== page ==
# Finding solution of differential equation with parametrization

Can anyone please help me to find the solution of:

$$(y')^2-2xy'+y=0$$

using parametrization.

I know that it is d'Alembert's equation, and I found two family of solutions

$$x=\frac23(x+(x^2-y)^{1/2})+\frac c{(x+(x^2-y)^{1/2})^2}$$ and

$$x=\frac23(x-(x^2-y)^{1/2})+\frac c{(x-(x^2-y)^{1/2})^2}$$

but I need to solve it by parametrization.

The instructions are: "solve the equation by exhibiting parametrization for each of its integral curves."

Any ideas or solutions will be greatly appreciate it.

Also, I need to find it's singular curve, which I think is the line y=0. Please correct me if I'm wrong.

Thank you.

With $p=y'$ as parameter where $y'$ is not a constant, $\dot x=\frac{dx}{dp}$, $\dot y=\frac{dy}{dp}$ one gets $$y-2px+p^2=0~\implies~ p\dot x=\dot y=2x+2p\dot x-2p,\\$$ Solving the resulting differential equation using $p$ as integrating factor $$0=2px+p^2\dot x-2p^2~\implies~ c=p^2x-\frac23p^3$$ Now this can be solved for $x$ and inserted into the original equation to find also $y$ as function of $p$. \begin{align} x&=\frac23p+\frac{c}{p^2}\\ y&=\frac13p^2+\frac{2c}p \end{align}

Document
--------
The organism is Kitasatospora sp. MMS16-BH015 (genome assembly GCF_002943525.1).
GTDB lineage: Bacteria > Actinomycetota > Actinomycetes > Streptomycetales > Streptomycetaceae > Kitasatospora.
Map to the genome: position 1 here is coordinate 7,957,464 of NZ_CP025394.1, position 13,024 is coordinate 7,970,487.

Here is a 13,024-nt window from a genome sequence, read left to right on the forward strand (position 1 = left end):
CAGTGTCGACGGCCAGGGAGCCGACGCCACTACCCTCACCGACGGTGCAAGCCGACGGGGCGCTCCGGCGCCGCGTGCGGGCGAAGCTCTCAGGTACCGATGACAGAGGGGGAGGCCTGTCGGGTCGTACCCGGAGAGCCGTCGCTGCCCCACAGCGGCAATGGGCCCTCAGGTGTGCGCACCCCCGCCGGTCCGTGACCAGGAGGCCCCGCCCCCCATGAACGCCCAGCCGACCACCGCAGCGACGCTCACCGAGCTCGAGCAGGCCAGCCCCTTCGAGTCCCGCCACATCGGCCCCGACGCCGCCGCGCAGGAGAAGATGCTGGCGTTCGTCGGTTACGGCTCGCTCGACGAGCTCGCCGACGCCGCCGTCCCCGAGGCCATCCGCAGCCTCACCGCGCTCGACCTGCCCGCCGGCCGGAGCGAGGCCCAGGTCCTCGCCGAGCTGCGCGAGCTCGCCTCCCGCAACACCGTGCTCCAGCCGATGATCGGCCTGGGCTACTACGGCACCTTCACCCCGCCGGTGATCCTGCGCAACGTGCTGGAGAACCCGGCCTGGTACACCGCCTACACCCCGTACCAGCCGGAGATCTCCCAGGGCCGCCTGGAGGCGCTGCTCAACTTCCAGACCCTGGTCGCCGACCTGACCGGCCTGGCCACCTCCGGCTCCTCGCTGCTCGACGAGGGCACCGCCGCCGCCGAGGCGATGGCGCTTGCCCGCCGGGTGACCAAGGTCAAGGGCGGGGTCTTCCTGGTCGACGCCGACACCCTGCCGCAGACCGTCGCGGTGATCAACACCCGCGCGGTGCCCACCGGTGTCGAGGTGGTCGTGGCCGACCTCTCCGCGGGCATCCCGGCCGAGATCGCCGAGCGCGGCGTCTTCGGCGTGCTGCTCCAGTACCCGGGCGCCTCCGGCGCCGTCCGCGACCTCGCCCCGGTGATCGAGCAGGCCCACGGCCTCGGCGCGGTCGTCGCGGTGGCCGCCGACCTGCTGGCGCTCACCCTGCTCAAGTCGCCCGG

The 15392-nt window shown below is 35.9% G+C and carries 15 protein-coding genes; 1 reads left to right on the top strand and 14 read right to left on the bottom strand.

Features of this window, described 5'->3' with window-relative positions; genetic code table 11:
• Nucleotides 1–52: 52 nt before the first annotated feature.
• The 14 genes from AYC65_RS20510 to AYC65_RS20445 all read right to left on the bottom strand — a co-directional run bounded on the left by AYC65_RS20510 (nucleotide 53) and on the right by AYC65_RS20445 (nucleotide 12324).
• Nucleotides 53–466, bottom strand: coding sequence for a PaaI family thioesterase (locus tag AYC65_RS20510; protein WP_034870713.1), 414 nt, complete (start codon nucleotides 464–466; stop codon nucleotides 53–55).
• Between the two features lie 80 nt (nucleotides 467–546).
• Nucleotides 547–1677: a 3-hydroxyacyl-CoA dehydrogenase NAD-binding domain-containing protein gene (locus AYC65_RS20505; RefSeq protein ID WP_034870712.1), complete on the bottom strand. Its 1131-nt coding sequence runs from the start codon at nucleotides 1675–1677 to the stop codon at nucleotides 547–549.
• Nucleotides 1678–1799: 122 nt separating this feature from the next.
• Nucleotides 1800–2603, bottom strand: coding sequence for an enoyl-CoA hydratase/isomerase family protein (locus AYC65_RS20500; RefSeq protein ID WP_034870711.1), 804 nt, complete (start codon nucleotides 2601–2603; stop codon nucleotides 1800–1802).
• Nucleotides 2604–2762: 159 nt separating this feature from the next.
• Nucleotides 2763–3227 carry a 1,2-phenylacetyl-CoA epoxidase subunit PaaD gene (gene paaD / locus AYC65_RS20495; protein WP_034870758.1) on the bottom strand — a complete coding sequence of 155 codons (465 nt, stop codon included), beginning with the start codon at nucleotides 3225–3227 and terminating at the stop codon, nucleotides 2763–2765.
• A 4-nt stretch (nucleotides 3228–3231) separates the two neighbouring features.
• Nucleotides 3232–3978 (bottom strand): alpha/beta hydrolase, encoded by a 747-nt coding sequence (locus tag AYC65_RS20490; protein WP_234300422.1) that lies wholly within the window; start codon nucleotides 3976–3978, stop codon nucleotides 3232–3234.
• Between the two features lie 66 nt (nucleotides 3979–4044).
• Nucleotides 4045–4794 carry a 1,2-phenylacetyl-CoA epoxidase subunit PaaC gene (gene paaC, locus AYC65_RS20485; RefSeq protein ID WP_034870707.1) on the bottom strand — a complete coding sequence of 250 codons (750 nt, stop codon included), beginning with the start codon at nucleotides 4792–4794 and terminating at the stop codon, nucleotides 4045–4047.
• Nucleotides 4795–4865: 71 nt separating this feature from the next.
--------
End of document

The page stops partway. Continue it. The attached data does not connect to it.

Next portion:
Solving the original equation as quadratic equation in $p$ indeed results in $(p-x)^2=x^2-y$, $p=x\pm\sqrt{x^2-y}$. For the square one gets $p^2=2px-y=2x^2-y\pm2x\sqrt{x^2-y}$. Inserted this gives $$x=\frac23\left(x\pm\sqrt{x^2-y}\right)+\frac{c}{2x^2-y\pm2x\sqrt{x^2-y}}$$ which looks different to your implicit solutions.
• You have, by some variant of the chain rule, $\dot y=\frac{dy}{dp}=\frac{dy}{dx}\frac{dx}{dp}=p\dot x$. For the other side take the derivative by $p$ of $y=2px-y^2$. Mar 28, 2018 at 13:26